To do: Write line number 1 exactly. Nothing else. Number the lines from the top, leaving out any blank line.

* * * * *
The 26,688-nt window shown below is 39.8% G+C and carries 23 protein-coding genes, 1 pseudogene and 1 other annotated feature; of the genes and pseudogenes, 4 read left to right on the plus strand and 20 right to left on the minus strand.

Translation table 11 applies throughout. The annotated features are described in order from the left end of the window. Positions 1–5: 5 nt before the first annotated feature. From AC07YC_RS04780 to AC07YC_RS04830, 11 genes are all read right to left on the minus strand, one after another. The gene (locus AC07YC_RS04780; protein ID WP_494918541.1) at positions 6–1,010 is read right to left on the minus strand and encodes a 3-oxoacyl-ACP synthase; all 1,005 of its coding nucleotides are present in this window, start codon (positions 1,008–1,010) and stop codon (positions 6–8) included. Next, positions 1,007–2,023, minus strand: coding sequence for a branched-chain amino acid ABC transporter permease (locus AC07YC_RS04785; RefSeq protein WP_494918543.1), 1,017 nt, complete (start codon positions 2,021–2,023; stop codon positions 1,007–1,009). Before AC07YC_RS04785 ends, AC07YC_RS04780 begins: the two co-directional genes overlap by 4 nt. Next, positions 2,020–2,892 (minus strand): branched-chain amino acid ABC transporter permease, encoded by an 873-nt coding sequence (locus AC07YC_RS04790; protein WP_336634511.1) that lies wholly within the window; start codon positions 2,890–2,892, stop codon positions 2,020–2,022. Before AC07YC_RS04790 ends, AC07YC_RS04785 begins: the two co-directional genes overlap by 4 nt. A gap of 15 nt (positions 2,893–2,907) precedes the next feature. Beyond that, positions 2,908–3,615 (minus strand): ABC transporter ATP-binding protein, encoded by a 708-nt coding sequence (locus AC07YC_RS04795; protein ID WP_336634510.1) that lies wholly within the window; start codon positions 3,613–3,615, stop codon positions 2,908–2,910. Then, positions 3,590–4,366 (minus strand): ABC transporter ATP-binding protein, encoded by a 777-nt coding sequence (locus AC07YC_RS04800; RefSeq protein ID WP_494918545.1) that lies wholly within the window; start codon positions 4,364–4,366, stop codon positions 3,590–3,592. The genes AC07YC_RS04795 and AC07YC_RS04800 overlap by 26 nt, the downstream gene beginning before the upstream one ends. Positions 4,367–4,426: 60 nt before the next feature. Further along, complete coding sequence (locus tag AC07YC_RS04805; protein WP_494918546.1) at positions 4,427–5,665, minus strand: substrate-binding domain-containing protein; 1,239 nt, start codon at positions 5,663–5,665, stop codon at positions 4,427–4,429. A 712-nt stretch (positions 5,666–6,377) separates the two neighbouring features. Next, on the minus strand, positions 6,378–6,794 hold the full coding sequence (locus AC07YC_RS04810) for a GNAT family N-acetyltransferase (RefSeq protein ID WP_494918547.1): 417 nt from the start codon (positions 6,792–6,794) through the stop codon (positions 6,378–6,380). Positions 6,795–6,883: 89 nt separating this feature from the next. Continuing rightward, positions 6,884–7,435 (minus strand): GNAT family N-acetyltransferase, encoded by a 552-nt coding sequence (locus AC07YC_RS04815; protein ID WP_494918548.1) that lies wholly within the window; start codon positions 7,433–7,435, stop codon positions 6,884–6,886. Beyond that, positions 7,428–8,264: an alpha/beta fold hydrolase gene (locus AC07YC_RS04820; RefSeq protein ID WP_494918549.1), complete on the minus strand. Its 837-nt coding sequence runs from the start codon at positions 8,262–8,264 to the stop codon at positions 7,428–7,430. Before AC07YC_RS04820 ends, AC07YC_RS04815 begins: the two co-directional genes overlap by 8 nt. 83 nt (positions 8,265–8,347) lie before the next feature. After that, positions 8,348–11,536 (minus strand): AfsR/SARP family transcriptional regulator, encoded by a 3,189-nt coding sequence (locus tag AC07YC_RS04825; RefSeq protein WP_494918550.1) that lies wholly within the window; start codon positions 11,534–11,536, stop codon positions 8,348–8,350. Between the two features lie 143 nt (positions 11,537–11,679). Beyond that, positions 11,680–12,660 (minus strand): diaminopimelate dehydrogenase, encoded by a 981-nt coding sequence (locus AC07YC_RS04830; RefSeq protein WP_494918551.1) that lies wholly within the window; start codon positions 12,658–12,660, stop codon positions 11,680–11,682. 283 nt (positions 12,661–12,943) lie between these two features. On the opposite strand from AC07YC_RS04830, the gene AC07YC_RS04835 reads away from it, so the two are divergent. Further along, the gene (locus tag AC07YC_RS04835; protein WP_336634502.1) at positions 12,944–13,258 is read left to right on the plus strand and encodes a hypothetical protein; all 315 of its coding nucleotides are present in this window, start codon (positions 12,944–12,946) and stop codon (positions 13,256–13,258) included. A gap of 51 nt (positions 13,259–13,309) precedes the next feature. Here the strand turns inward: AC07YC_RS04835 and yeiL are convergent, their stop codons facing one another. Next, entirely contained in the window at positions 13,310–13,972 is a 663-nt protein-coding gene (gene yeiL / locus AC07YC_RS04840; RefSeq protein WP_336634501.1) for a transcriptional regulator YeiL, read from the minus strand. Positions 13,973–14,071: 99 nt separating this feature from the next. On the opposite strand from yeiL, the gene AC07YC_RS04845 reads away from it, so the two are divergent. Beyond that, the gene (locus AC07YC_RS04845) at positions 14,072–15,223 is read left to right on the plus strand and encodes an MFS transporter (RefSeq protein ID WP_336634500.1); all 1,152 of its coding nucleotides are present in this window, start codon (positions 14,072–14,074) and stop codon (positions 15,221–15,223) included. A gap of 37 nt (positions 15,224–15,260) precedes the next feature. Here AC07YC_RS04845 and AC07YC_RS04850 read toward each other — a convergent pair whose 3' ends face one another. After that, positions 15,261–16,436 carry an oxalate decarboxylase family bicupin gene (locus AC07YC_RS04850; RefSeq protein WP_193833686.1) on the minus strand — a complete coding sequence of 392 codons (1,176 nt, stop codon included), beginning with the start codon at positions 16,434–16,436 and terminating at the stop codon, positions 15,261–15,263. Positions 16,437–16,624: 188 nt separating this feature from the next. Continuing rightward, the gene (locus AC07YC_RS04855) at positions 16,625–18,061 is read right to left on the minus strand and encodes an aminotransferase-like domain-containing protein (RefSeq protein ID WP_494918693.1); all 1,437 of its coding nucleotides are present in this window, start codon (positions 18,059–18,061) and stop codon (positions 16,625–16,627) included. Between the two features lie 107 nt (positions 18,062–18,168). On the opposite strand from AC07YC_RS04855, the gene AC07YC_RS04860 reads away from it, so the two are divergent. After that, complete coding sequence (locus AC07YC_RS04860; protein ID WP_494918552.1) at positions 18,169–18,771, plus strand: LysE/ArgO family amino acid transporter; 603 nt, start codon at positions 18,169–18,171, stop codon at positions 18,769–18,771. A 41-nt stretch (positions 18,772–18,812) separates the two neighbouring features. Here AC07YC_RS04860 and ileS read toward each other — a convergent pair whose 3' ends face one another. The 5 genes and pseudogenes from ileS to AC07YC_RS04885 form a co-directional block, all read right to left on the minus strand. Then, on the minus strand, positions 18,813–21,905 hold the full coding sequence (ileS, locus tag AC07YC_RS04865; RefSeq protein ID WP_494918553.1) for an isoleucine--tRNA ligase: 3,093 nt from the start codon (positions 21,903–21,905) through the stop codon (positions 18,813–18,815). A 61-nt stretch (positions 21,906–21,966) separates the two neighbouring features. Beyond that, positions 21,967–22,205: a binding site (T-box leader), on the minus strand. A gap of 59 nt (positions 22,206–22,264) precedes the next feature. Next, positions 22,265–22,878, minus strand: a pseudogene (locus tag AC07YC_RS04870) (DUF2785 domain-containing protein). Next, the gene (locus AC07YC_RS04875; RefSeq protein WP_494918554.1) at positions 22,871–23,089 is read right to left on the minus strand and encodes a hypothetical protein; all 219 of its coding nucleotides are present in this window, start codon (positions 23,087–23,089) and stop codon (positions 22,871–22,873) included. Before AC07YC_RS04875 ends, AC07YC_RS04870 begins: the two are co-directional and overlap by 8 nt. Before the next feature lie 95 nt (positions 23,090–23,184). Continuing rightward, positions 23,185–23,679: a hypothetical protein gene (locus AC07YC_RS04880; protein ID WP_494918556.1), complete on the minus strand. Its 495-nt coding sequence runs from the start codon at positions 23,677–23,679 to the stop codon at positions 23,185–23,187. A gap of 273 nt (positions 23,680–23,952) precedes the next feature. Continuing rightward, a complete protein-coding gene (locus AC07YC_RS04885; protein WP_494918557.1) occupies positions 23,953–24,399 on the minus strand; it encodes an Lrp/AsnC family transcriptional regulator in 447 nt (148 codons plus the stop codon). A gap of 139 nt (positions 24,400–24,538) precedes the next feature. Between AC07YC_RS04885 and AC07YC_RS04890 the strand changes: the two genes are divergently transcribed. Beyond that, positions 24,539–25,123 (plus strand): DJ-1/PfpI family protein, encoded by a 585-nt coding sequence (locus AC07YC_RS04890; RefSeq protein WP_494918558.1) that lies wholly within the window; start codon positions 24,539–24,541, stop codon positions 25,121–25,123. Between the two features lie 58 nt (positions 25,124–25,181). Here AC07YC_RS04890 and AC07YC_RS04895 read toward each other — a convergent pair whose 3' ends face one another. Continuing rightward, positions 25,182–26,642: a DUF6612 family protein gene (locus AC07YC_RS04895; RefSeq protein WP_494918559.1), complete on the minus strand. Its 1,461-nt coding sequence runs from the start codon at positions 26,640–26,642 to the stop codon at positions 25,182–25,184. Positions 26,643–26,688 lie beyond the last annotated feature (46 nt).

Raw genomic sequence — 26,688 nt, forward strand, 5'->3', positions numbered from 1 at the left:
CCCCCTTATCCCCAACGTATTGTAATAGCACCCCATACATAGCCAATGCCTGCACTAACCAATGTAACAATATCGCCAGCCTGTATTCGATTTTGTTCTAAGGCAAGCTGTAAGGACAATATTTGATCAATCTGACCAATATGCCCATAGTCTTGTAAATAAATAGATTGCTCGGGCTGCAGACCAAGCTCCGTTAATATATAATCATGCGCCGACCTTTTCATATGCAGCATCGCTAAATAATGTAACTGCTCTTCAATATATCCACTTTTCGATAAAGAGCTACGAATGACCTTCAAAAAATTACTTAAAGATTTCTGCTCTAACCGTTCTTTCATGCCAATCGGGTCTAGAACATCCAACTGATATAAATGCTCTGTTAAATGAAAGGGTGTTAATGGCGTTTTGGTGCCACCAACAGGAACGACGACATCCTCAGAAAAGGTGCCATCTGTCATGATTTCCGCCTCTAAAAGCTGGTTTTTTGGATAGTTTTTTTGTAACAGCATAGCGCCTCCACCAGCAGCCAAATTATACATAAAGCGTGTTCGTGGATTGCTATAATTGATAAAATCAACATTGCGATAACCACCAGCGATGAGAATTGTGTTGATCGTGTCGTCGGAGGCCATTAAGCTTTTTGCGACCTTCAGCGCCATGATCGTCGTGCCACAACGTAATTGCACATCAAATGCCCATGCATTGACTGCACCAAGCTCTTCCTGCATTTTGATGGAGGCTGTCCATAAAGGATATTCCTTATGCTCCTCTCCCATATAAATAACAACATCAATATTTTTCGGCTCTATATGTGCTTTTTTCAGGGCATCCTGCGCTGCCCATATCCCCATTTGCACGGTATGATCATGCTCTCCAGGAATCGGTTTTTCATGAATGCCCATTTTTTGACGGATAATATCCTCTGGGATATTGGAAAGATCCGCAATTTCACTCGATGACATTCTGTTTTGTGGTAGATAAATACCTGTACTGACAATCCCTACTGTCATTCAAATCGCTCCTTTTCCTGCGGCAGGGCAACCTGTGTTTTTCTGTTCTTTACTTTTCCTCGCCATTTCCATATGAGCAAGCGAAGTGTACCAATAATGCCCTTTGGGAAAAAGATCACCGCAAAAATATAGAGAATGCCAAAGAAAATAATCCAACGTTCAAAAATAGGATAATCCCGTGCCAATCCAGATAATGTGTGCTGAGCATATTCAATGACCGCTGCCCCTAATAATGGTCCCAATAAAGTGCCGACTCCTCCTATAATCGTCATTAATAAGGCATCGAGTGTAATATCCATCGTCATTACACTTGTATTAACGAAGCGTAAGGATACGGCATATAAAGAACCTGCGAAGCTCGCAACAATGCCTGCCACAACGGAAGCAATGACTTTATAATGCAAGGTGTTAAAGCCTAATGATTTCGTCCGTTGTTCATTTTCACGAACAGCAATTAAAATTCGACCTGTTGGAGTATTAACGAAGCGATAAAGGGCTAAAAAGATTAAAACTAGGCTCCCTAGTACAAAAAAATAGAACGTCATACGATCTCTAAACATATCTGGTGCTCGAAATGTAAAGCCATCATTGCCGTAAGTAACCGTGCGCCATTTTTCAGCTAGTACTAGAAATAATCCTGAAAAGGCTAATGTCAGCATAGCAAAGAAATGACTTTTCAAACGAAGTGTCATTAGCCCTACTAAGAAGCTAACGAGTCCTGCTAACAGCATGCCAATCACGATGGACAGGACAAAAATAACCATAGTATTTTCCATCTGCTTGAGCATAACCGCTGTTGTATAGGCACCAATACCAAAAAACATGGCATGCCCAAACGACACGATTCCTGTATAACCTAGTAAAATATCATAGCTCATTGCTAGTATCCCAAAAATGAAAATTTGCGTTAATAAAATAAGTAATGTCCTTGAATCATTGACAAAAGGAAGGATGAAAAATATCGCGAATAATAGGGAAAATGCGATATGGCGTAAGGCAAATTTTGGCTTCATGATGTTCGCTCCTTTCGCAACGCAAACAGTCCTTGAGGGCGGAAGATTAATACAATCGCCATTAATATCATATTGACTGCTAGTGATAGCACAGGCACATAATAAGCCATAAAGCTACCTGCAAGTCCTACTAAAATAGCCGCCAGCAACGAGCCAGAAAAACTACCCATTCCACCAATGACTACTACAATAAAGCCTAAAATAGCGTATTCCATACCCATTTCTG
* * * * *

The 26,688-nt window shown below is 39.8% G+C and carries 23 protein-coding genes, 1 pseudogene and 1 other annotated feature; of the genes and pseudogenes, 4 read left to right on the plus strand and 20 right to left on the minus strand.